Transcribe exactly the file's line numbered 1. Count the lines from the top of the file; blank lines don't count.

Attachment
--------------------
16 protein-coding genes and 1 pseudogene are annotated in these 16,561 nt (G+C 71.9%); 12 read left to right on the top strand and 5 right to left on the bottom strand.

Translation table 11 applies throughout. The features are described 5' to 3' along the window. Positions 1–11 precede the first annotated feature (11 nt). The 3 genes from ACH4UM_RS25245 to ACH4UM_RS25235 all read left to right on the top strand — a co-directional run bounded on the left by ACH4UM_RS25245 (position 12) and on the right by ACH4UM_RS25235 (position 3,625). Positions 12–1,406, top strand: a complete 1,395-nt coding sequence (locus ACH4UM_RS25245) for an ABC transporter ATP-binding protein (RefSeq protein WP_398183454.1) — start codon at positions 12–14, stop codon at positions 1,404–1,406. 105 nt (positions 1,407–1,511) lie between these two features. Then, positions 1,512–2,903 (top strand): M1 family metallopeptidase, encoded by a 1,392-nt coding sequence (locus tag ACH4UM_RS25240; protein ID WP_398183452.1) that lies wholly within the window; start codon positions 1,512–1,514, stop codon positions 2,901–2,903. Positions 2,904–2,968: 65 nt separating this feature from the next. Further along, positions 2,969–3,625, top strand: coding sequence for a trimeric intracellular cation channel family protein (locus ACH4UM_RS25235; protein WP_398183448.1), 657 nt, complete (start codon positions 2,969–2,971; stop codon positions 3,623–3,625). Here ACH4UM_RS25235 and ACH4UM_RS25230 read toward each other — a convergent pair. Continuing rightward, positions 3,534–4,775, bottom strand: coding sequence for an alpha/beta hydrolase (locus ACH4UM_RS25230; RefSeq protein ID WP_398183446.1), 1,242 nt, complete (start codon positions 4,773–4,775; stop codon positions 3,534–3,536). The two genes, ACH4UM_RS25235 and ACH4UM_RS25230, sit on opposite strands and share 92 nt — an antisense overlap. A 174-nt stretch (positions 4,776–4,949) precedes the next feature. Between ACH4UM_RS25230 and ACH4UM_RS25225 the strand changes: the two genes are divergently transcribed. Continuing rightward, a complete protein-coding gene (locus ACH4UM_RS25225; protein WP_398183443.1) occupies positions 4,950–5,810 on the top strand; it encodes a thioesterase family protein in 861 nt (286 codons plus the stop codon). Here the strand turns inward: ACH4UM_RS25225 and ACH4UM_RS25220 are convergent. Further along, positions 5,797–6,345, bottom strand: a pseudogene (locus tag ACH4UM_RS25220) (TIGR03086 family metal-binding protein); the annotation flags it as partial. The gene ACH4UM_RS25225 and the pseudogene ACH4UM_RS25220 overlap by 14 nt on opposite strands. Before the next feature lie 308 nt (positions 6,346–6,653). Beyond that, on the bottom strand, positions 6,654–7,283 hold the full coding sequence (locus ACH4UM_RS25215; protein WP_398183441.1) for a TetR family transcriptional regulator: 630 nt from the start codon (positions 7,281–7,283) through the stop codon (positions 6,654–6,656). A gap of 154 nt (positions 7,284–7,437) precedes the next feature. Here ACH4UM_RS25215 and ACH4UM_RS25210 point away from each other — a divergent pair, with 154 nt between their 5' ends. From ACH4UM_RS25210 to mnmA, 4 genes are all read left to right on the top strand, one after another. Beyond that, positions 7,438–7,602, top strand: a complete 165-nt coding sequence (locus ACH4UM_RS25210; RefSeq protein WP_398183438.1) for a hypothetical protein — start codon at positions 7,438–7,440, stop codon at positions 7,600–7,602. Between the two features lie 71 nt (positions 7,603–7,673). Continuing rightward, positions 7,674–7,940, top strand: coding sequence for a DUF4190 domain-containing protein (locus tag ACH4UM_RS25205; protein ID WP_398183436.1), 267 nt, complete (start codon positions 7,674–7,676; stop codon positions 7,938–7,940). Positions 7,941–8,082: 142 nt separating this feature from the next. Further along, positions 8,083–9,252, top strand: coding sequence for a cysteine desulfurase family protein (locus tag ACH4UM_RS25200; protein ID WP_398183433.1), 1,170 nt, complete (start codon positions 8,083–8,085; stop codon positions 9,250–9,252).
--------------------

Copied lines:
16 protein-coding genes and 1 pseudogene are annotated in these 16,561 nt (G+C 71.9%); 12 read left to right on the top strand and 5 right to left on the bottom strand.